Writing and Language Studies Faculty Publications and Presentations

Document Type


Publication Date



In the U.S./Mexico borderlands, local language varieties face frequent discrimination and delegitimization or “linguistic terrorism.” The present study uses the three-level positioning framework to analyze how young adults in the Rio Grande Valley (RGV) in south Texas construct borderland identities by positioning themselves with respect to “linguistic terrorism” in sociolinguistic interviews. In their narratives, young adults enact, ascribe, and accept but also reject, subvert, and reconstitute language ideologies, including national identities, raciolinguistic ideologies, and standard language ideologies. An understanding of these multiple and contradictory borderland positionalities holds important implications for critical language awareness as a way for language educators to counter “linguistic terrorism” in both physical and metaphorical borderlands.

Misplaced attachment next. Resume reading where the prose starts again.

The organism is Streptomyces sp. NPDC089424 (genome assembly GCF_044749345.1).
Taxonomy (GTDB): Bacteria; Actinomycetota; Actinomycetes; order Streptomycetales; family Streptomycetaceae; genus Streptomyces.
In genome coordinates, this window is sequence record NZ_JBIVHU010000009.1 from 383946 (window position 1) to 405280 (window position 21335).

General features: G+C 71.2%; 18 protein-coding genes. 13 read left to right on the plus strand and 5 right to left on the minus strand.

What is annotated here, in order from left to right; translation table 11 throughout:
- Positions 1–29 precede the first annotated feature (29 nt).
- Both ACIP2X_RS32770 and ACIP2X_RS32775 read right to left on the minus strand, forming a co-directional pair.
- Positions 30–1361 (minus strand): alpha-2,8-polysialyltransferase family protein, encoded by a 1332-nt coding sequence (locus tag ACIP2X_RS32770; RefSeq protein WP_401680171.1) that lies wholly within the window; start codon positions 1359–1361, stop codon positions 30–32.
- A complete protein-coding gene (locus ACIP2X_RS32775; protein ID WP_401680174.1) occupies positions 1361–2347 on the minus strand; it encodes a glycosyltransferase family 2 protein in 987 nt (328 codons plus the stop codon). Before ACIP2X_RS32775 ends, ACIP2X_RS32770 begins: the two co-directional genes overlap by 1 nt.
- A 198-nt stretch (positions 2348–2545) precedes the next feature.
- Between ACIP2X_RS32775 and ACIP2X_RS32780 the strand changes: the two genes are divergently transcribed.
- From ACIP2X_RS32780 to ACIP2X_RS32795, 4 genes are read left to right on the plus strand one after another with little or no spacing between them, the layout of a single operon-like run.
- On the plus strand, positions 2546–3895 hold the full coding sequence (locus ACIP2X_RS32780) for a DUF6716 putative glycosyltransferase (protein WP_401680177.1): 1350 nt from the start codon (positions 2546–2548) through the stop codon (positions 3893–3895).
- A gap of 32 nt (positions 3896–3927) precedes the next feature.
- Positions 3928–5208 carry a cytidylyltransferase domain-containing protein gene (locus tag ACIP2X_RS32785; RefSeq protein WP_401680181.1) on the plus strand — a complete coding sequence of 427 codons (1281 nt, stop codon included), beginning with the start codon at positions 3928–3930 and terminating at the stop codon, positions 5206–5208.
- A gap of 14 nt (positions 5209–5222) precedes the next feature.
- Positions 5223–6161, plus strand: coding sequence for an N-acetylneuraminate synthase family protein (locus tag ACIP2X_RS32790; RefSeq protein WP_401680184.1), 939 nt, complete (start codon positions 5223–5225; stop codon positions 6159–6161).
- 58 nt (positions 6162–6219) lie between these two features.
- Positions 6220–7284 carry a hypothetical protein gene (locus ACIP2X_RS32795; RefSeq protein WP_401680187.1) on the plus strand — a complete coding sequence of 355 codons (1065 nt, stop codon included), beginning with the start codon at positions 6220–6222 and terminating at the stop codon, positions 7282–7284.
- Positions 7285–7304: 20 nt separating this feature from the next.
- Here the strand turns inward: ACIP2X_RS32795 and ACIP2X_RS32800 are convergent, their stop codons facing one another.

Original published version available at https://www.tandfonline.com/share/QNACBCUD94EZ33KQWYBF?target=10.1080/19313152.2019.1623637

First Page


Last Page


Publication Title

International Multilingual Research Journal





To view the content in your browser, please download Adobe Reader or, alternately,
you may Download the file to your hard drive.

NOTE: The latest versions of Adobe Reader do not support viewing PDF files within Firefox on Mac OS and if you are using a modern (Intel) Mac, there is no official plugin for viewing PDF files within the browser window.